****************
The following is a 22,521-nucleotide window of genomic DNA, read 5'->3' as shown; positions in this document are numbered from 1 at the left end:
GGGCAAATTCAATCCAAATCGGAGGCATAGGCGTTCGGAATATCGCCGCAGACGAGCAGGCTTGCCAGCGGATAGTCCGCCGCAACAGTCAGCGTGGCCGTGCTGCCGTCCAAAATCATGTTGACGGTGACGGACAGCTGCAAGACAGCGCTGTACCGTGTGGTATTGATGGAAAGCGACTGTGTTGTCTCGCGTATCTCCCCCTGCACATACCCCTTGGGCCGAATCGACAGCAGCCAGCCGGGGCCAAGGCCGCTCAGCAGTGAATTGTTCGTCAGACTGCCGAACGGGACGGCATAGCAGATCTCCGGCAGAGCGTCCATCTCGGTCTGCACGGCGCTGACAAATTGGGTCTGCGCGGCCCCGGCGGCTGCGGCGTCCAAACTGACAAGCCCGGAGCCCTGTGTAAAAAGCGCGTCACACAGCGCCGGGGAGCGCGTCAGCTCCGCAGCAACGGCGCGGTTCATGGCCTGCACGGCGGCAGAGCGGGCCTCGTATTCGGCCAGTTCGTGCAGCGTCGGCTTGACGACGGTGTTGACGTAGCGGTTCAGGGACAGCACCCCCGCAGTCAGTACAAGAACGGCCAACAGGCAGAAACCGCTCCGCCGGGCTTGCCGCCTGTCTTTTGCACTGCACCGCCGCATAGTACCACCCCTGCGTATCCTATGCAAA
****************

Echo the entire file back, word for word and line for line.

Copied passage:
The following is a 22,521-nucleotide window of genomic DNA, read 5'->3' as shown; positions in this document are numbered from 1 at the left end:
GGGCAAATTCAATCCAAATCGGAGGCATAGGCGTTCGGAATATCGCCGCAGACGAGCAGGCTTGCCAGCGGATAGTCCGCCGCAACAGTCAGCGTGGCCGTGCTGCCGTCCAAAATCATGTTGACGGTGACGGACAGCTGCAAGACAGCGCTGTACCGTGTGGTATTGATGGAAAGCGACTGTGTTGTCTCGCGTATCTCCCCCTGCACATACCCCTTGGGCCGAATCGACAGCAGCCAGCCGGGGCCAAGGCCGCTCAGCAGTGAATTGTTCGTCAGACTGCCGAACGGGACGGCATAGCAGATCTCCGGCAGAGCGTCCATCTCGGTCTGCACGGCGCTGACAAATTGGGTCTGCGCGGCCCCGGCGGCTGCGGCGTCCAAACTGACAAGCCCGGAGCCCTGTGTAAAAAGCGCGTCACACAGCGCCGGGGAGCGCGTCAGCTCCGCAGCAACGGCGCGGTTCATGGCCTGCACGGCGGCAGAGCGGGCCTCGTATTCGGCCAGTTCGTGCAGCGTCGGCTTGACGACGGTGTTGACGTAGCGGTTCAGGGACAGCACCCCCGCAGTCAGTACAAGAACGGCCAACAGGCAGAAACCGCTCCGCCGGGCTTGCCGCCTGTCTTTTGCACTGCACCGCCGCATAGTACCACCCCTGCGTATCCTATGCAAA